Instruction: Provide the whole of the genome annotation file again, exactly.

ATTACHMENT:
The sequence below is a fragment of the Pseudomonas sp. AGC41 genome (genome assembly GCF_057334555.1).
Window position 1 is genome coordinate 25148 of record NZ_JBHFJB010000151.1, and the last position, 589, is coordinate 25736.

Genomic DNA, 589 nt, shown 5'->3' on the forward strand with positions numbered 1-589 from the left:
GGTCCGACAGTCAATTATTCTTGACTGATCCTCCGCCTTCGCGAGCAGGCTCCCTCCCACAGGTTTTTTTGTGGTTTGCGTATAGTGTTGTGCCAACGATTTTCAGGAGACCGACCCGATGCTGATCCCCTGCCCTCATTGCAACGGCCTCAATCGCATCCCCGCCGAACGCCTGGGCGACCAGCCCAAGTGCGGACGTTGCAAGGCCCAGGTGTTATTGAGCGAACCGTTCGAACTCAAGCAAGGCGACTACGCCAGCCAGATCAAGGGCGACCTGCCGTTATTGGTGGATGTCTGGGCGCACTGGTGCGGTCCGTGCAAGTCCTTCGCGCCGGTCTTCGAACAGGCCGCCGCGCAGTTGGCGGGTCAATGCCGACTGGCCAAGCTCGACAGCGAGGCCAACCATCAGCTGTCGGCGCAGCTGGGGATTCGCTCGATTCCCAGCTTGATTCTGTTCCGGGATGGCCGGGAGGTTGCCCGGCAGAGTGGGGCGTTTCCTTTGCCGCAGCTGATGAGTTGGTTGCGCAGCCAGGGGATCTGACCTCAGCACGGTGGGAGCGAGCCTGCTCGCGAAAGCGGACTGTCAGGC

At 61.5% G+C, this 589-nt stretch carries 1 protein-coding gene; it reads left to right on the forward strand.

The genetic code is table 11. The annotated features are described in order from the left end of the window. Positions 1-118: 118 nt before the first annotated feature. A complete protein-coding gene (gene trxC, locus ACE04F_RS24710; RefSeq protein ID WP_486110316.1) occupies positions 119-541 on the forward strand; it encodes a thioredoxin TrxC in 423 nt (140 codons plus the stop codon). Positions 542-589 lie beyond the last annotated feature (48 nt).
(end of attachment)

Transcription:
The sequence below is a fragment of the Pseudomonas sp. AGC41 genome (genome assembly GCF_057334555.1).
Window position 1 is genome coordinate 25148 of record NZ_JBHFJB010000151.1, and the last position, 589, is coordinate 25736.

Genomic DNA, 589 nt, shown 5'->3' on the forward strand with positions numbered 1-589 from the left:
GGTCCGACAGTCAATTATTCTTGACTGATCCTCCGCCTTCGCGAGCAGGCTCCCTCCCACAGGTTTTTTTGTGGTTTGCGTATAGTGTTGTGCCAACGATTTTCAGGAGACCGACCCGATGCTGATCCCCTGCCCTCATTGCAACGGCCTCAATCGCATCCCCGCCGAACGCCTGGGCGACCAGCCCAAGTGCGGACGTTGCAAGGCCCAGGTGTTATTGAGCGAACCGTTCGAACTCAAGCAAGGCGACTACGCCAGCCAGATCAAGGGCGACCTGCCGTTATTGGTGGATGTCTGGGCGCACTGGTGCGGTCCGTGCAAGTCCTTCGCGCCGGTCTTCGAACAGGCCGCCGCGCAGTTGGCGGGTCAATGCCGACTGGCCAAGCTCGACAGCGAGGCCAACCATCAGCTGTCGGCGCAGCTGGGGATTCGCTCGATTCCCAGCTTGATTCTGTTCCGGGATGGCCGGGAGGTTGCCCGGCAGAGTGGGGCGTTTCCTTTGCCGCAGCTGATGAGTTGGTTGCGCAGCCAGGGGATCTGACCTCAGCACGGTGGGAGCGAGCCTGCTCGCGAAAGCGGACTGTCAGGC

At 61.5% G+C, this 589-nt stretch carries 1 protein-coding gene; it reads left to right on the forward strand.

The genetic code is table 11. The annotated features are described in order from the left end of the window. Positions 1-118: 118 nt before the first annotated feature. A complete protein-coding gene (gene trxC, locus ACE04F_RS24710; RefSeq protein ID WP_486110316.1) occupies positions 119-541 on the forward strand; it encodes a thioredoxin TrxC in 423 nt (140 codons plus the stop codon). Positions 542-589 lie beyond the last annotated feature (48 nt).